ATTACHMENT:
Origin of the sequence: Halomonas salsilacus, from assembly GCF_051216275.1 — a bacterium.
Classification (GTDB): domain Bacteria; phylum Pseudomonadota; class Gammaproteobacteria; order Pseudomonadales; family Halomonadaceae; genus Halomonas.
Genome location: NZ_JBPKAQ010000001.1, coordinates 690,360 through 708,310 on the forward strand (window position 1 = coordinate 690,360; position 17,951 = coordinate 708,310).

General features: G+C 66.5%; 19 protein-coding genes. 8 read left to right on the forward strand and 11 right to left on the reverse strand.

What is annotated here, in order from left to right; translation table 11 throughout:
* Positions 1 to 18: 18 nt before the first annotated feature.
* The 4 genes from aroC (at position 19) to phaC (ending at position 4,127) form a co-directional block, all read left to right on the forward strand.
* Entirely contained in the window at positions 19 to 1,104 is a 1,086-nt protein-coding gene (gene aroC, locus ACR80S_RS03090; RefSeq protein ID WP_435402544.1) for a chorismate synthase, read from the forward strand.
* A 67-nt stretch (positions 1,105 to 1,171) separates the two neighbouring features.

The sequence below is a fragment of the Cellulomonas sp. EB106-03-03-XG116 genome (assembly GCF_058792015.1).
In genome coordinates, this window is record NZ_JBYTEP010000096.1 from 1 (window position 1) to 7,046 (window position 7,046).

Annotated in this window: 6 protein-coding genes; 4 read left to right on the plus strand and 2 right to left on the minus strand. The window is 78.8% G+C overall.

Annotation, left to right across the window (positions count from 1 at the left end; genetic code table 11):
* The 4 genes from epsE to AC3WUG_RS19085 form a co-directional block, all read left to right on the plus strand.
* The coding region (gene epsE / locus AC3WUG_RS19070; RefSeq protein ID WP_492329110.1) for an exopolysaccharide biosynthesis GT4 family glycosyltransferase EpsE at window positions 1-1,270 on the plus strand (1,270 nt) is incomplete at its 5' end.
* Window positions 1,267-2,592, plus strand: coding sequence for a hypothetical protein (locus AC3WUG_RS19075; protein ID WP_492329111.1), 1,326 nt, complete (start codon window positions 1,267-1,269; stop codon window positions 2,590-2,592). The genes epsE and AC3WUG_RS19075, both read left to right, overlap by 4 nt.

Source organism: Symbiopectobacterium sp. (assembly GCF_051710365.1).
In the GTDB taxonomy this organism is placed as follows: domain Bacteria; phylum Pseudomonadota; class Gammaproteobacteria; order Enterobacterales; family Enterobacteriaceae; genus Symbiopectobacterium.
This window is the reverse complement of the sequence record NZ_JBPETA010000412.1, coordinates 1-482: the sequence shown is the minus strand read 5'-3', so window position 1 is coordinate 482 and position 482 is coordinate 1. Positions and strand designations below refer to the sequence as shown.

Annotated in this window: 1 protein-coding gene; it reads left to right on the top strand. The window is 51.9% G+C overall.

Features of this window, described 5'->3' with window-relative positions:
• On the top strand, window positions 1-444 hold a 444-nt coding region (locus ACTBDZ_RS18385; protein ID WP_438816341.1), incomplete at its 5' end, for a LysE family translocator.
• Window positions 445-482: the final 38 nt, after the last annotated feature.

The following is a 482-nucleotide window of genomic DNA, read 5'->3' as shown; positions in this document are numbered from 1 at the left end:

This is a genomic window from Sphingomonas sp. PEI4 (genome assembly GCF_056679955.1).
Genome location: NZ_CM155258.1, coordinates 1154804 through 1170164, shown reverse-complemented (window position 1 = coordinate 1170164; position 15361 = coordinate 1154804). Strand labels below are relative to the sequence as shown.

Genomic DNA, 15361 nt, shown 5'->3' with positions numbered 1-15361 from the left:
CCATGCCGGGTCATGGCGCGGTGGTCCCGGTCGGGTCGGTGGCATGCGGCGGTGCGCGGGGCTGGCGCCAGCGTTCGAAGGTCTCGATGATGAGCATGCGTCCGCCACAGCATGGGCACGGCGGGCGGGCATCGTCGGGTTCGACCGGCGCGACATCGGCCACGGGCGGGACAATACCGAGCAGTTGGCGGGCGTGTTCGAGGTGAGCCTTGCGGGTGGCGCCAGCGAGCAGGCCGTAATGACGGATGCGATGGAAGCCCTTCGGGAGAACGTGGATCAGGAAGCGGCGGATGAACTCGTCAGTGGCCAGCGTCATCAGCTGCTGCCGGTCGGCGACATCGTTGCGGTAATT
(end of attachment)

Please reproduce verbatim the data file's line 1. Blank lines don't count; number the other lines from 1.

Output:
Origin of the sequence: Halomonas salsilacus, from assembly GCF_051216275.1 — a bacterium.